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LPD ride-along program offers new perspectives on City of Lockport

LPD ride-along program offers new perspectives on City of Lockport

by Joseph KisselJuly 3, 2016

My father always said there’s three types of people you want to avoid as much as possible: doctors, lawyers and the police.

That’s good advice to a point.

But when it comes to Lockport’s police department, there’s no doubt it’s an enormous part of this city’s many communities, and touches upon all of them.

In an effort to better understand the complexities and nuances of the City of Lockport — beyond the depressing parade of arrests and other pitiable, head-scratching behavior from the police blotter — I’ve reached out to Chief Michael Niethe, and he’s been receptive in explaining the challenges and the mission of the department.

Niethe’s first suggestion was a “ride along,” which is something that *anyone* can participate in whether student or senior citizen — and I took him up on it right away.

Last Friday night, I had the pleasure of “riding along” with Officer Heather Glenn in a big ole’, brand-new Chevy SUV police wagon.

Anything can happen during a a road patrol shift, and the department’s four officers — including two in the communications center — would meet at various locations in the city to deal with any manner of incident.

The first call during my four-hour ride was a domestic dispute in a rental property near Outwater Park.

I was told to stay inside the vehicle, and that seemed best considering the sensitive nature of the incident.

A recurring event through that night was returning to the station roughly every 30 minutes to check in on a female booked in the department’s jail cell for women. There are no cameras in the women’s detention area and male officers aren’t allowed to check in on them.

That means it became Officer Glenn’s duty during her road shift.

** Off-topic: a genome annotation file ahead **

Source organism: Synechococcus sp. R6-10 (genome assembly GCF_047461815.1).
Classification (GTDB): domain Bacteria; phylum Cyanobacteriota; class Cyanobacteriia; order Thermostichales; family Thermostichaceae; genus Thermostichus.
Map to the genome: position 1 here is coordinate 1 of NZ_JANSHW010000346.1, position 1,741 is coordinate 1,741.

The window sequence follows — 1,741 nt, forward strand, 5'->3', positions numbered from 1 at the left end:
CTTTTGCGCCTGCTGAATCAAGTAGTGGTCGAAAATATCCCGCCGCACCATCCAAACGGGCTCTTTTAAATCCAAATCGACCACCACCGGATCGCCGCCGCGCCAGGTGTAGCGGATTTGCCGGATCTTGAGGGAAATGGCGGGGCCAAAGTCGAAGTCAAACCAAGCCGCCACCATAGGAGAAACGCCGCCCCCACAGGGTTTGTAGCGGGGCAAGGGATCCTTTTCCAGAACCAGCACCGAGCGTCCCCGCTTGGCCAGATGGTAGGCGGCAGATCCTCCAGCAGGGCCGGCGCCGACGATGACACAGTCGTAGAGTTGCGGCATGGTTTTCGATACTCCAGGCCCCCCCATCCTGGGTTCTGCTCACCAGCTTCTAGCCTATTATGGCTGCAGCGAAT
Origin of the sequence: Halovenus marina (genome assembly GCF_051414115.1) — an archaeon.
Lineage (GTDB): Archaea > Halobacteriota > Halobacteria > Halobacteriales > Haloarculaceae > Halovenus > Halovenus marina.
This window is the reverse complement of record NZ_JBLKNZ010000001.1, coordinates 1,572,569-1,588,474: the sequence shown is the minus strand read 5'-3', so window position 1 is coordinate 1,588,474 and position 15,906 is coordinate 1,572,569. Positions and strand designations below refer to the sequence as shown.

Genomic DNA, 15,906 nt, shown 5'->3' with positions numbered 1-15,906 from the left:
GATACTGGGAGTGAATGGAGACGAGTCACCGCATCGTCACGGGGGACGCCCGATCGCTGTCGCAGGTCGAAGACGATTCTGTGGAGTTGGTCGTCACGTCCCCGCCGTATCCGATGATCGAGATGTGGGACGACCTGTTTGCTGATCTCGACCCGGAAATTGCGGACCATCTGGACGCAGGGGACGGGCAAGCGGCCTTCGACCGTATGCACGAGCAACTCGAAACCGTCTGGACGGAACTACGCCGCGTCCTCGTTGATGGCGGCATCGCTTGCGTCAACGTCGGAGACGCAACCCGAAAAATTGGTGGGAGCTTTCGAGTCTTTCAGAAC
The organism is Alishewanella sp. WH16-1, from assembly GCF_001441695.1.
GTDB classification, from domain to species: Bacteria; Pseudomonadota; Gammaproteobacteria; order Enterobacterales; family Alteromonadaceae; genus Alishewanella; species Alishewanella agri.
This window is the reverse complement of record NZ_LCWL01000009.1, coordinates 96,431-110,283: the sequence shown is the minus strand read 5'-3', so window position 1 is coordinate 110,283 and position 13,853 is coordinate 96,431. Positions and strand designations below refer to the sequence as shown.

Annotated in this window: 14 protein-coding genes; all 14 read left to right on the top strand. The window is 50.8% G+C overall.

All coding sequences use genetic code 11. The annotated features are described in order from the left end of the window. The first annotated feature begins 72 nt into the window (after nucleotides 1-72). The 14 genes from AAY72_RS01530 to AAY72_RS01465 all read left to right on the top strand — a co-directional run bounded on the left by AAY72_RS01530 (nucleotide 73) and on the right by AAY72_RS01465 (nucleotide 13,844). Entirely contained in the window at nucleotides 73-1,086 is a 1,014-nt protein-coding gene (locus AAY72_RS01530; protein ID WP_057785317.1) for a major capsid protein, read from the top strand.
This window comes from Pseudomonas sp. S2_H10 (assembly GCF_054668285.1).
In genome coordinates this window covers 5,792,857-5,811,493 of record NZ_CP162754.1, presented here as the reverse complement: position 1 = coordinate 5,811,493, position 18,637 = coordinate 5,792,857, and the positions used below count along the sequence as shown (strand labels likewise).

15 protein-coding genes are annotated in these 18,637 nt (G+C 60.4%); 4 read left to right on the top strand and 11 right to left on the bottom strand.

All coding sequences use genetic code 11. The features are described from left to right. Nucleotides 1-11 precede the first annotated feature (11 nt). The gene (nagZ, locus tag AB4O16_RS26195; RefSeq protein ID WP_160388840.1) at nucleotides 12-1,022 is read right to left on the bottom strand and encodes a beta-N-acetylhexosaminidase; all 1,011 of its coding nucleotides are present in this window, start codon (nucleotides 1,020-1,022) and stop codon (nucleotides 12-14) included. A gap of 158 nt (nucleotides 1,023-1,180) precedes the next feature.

In addition to that, eight-year veteran and Lockport native Officer Glenn patrolled the streets on the west side of Transit between calls, and I tried to imagine what pedestrians and other drivers thought as we tooled around in this giant police cruiser.

I learned a lot about Heather Glenn that evening as an officer and a mom and an individual who studied museum curatorship in college. On the police front, what struck me most was the conciliatory nature of her way of dispensing law enforcement. Although I didn’t get a chance to see it in action during any truly tense moments, Glenn says she always tries to de-escalate a situation, and I believe her.

During our next call, Glenn and her fellow officers met in the “impact zone” to look for a suspect wanted by the Niagara County Sheriffs Dept.

That search turned up fruitless, but soon after, a car was spotted on East Avenue with the license plate number an informant gave detectives.

This time, Glenn turned on the lights and siren and I travelled down East Avenue a lot faster than I probably ever will again, and frankly, it made me a little giddy. (It’s an interesting phenomenon to be in a vehicle emanating the police light show rather than coming from behind your vehicle.)

Yeah, doctors, lawyers and police …

It’s probably still best to stay out of their way.

But if trouble finds me in Lockport, I hope Officer Glenn is there amongst the others to take the call.

About The Author
Joseph Kissel
Joseph Kissel is a journalist, editor and photographer. He is also the Vice President of the New York Coalition for Open Government, a non-partisan, non-profit group that advocates for transparency and the public's right to freedom of information.